Use Excel 2007 and 2010's built-it date filters when they're adequate. When they're not, try helper columns and date functions.
If you're using Excel to schedule events for any projects, chances are you filter those records by specific criteria. If you're using Excel 2007 or 2010, you're in luck, because there are several built-in date filters. In this post, we'll review a simple filter for dates falling within the current week. By current, we mean a Sunday through Saturday week. Then, we'll show you an advanced filter. (Neither of these techniques work in Excel 2003.)
The simple data set shown below comprises two date columns, a start and an end date. Some occur in the same week, some don't. Your first hurdle is to decide whether you're filtering by the start or end date. Neither choice is wrong; it just depends on your needs. To illustrate the simple filter, let's find all the records where the start date falls within the current week, as follows:
- First, select the entire data range by clicking in any cell in the data range and pressing [Ctrl]+[Shift]+8.
- Next, apply a simple filter by clicking the Data tab and then clicking Filter in the Sort & Filter group.
- Click the StartDate column's dropdown filter and choose Date Filters.
- Then, choose This Week from the resulting submenu.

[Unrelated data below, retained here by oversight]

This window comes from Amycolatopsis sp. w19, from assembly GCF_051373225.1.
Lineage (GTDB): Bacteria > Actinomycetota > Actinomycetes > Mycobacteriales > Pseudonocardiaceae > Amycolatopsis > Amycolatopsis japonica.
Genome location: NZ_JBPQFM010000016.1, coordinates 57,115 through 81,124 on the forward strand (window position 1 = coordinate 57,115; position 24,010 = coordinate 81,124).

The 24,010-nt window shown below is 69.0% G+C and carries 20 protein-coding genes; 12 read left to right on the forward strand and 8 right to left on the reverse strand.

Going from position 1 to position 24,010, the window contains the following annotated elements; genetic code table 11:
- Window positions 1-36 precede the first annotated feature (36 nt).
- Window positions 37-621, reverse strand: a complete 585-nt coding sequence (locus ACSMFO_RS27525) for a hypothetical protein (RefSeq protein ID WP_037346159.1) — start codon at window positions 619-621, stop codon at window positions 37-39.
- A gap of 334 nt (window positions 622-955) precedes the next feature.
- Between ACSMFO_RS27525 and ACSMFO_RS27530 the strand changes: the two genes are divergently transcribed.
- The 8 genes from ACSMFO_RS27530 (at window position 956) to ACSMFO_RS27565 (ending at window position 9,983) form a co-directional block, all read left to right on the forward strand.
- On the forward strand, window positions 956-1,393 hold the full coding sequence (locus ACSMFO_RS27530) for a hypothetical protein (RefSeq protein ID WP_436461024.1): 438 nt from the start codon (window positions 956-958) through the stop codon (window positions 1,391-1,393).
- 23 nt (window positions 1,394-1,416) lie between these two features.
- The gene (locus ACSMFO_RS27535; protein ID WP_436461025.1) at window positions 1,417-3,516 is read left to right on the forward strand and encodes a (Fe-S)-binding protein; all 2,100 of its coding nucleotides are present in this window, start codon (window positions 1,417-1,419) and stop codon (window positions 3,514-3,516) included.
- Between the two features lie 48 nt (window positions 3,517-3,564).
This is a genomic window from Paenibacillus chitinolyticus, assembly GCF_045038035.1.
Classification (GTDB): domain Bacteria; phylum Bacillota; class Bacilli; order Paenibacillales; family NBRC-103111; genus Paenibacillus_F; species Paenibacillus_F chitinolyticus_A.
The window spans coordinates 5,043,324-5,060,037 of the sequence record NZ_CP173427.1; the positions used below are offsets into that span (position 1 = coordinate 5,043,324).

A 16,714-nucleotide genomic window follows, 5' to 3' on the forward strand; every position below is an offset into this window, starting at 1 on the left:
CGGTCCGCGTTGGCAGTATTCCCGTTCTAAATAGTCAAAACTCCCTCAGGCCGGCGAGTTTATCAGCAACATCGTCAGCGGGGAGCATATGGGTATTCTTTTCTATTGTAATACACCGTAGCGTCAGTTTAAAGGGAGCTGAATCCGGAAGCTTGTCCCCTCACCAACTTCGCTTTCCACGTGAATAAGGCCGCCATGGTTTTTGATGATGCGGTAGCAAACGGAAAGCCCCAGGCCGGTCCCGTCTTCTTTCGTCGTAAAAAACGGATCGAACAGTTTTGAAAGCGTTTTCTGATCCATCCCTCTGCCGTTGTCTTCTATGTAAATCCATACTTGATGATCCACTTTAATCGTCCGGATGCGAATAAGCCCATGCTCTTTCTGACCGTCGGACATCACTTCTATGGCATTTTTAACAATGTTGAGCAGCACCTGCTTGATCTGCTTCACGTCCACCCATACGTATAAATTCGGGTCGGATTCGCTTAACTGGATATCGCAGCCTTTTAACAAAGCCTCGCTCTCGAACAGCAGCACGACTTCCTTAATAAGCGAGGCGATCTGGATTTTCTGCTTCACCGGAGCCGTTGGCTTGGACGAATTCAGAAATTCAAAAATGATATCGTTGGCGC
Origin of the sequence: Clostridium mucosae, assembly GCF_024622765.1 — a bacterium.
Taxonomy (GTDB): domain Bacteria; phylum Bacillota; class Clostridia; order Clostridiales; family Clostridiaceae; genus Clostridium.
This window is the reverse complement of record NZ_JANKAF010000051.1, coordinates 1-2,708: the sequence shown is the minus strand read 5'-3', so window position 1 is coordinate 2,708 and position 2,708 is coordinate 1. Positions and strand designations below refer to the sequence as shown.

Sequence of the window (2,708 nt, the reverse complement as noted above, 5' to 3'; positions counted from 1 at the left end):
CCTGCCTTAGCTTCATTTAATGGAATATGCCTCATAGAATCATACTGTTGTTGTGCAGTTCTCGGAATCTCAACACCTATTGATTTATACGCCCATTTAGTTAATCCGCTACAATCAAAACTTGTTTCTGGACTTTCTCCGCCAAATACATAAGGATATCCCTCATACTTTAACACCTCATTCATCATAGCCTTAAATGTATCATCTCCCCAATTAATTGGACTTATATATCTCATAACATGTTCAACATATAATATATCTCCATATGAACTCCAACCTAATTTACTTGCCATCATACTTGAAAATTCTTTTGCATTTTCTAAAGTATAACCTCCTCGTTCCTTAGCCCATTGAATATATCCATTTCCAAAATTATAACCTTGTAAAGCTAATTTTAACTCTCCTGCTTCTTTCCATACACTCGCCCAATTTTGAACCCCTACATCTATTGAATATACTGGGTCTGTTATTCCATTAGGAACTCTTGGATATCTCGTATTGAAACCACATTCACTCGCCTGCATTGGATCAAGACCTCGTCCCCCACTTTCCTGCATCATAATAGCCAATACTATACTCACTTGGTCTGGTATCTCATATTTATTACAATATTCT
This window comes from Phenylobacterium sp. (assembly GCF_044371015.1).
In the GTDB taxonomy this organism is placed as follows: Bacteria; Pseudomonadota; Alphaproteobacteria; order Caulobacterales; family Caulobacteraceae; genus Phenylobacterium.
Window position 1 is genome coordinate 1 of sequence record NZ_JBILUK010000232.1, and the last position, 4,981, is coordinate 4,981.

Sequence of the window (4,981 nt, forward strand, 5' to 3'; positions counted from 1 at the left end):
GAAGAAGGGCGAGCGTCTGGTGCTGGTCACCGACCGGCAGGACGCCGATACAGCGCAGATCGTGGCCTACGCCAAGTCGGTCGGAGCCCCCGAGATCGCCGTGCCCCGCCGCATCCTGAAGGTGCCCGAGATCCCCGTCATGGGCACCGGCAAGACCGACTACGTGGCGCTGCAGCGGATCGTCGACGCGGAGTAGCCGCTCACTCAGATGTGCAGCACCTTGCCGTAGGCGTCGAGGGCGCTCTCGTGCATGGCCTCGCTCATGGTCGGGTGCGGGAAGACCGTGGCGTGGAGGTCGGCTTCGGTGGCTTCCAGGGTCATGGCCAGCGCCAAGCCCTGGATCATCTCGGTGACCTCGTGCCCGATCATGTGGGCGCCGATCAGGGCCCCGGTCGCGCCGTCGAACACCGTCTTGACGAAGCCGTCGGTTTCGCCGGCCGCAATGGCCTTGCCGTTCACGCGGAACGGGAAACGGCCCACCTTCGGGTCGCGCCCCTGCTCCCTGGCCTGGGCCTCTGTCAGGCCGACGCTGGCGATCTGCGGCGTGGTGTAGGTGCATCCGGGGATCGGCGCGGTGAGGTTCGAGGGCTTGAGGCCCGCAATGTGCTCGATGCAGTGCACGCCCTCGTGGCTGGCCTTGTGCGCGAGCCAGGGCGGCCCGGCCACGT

The filtered group displays only those records where the StartDate value falls within the current week. Before, the filtered records reflect a current day of June 24, 2012 through June 30, 2012. You probably noticed that there are a number of date filters. They're convenient and easy to use-even for users with limited skills. As you might expect, you could apply the same filter to the EndDate column and get a different result (or not, depending on the date values).
To clear the filter, simply click Clear in the Sort & Filter group.
Now, let's suppose that you need to display only those records where both the start and end date fall within the current week. There are probably a half dozen ways to accomplish this task, but I recommend two helper columns and the WEEKNUM() function. This simple function uses the following form to return the week number:
Where datetext is a date string. For instance, the function WEEKNUM("6/27/2012") returns the value 26.
To adjust this simple data set for a more advanced filter, add two helper columns based on the following functions in cells D6 and E6, respectively:
=WEEKNUM(C6)Then, copy the functions to the remaining cells in each column.
The WEEKNUM() function in column D returns the week number for each start date. Similarly, the function in column E returns the week number for each end date. As you can see, the week numbers for the start and end dates aren't always the same for each record; sometimes the time period extends beyond the current week.
Next, copy the header cells to create a criteria range (A1:E1). Then, enter the following criteria expression into both D2 and E2:
Now you're ready to apply the advanced filter:
- Click the Data tab.
- In the Sort & Filter group, click Advanced Filter.
- In the List Range control, enter A5:E13.
- In the Criteria Range control, enter A1:E2.
- Click OK.
If you want to filter for records where either the start or end date falls within the current week, move one of the criteria expressions to row 3, and update the advanced filter's criteria range, accordingly. Placing the criteria in two different rows allows the filter to find records that satisfy either criteria rather than both.
As I mentioned, there are other ways to accomplish these filtering tasks. How would you do it?